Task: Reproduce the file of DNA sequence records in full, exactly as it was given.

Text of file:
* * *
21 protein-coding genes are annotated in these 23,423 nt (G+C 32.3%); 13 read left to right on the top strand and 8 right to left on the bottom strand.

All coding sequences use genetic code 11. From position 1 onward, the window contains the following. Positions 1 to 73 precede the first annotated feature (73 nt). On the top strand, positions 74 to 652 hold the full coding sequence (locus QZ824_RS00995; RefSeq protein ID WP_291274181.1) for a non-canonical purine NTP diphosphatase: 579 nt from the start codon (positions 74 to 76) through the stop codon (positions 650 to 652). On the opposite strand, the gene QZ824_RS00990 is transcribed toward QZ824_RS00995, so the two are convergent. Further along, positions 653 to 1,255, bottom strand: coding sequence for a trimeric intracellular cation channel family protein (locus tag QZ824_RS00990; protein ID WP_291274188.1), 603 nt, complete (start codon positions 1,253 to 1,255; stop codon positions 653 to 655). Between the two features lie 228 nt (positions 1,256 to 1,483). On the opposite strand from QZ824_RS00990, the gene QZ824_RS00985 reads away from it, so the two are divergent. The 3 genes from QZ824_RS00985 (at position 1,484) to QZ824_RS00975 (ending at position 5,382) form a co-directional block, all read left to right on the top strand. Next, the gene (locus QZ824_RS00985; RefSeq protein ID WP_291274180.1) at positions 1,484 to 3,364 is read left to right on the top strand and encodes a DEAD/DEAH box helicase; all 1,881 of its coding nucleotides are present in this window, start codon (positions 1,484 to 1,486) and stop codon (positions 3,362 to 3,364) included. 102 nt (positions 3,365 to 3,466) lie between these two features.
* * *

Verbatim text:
21 protein-coding genes are annotated in these 23,423 nt (G+C 32.3%); 13 read left to right on the top strand and 8 right to left on the bottom strand.

All coding sequences use genetic code 11. From position 1 onward, the window contains the following. Positions 1 to 73 precede the first annotated feature (73 nt). On the top strand, positions 74 to 652 hold the full coding sequence (locus QZ824_RS00995; RefSeq protein ID WP_291274181.1) for a non-canonical purine NTP diphosphatase: 579 nt from the start codon (positions 74 to 76) through the stop codon (positions 650 to 652). On the opposite strand, the gene QZ824_RS00990 is transcribed toward QZ824_RS00995, so the two are convergent. Further along, positions 653 to 1,255, bottom strand: coding sequence for a trimeric intracellular cation channel family protein (locus tag QZ824_RS00990; protein ID WP_291274188.1), 603 nt, complete (start codon positions 1,253 to 1,255; stop codon positions 653 to 655). Between the two features lie 228 nt (positions 1,256 to 1,483). On the opposite strand from QZ824_RS00990, the gene QZ824_RS00985 reads away from it, so the two are divergent. The 3 genes from QZ824_RS00985 (at position 1,484) to QZ824_RS00975 (ending at position 5,382) form a co-directional block, all read left to right on the top strand. Next, the gene (locus QZ824_RS00985; RefSeq protein ID WP_291274180.1) at positions 1,484 to 3,364 is read left to right on the top strand and encodes a DEAD/DEAH box helicase; all 1,881 of its coding nucleotides are present in this window, start codon (positions 1,484 to 1,486) and stop codon (positions 3,362 to 3,364) included. 102 nt (positions 3,365 to 3,466) lie between these two features.